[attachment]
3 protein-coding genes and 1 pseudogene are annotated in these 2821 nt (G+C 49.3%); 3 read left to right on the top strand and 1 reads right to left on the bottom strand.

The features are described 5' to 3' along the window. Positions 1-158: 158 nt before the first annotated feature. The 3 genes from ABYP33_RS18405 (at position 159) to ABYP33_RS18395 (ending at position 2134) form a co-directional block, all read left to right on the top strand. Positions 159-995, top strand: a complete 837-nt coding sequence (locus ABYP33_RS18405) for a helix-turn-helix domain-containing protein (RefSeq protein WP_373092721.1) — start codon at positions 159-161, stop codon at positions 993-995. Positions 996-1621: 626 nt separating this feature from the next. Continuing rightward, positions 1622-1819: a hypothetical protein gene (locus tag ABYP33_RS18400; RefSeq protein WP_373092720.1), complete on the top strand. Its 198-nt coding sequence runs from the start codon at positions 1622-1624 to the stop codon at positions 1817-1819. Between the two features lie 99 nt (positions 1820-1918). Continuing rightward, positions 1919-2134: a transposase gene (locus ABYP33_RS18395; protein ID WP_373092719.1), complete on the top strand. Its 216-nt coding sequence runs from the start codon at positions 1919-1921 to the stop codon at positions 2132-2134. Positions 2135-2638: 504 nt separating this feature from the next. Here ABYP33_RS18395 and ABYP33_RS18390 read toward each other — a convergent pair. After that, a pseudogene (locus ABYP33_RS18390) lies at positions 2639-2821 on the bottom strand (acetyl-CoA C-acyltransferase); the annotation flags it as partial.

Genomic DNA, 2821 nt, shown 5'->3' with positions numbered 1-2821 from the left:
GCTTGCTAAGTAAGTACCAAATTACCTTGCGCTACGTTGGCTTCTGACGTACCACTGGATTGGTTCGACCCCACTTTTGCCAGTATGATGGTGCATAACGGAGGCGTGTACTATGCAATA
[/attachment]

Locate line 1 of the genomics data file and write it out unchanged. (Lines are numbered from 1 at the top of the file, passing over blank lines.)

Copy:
3 protein-coding genes and 1 pseudogene are annotated in these 2821 nt (G+C 49.3%); 3 read left to right on the top strand and 1 reads right to left on the bottom strand.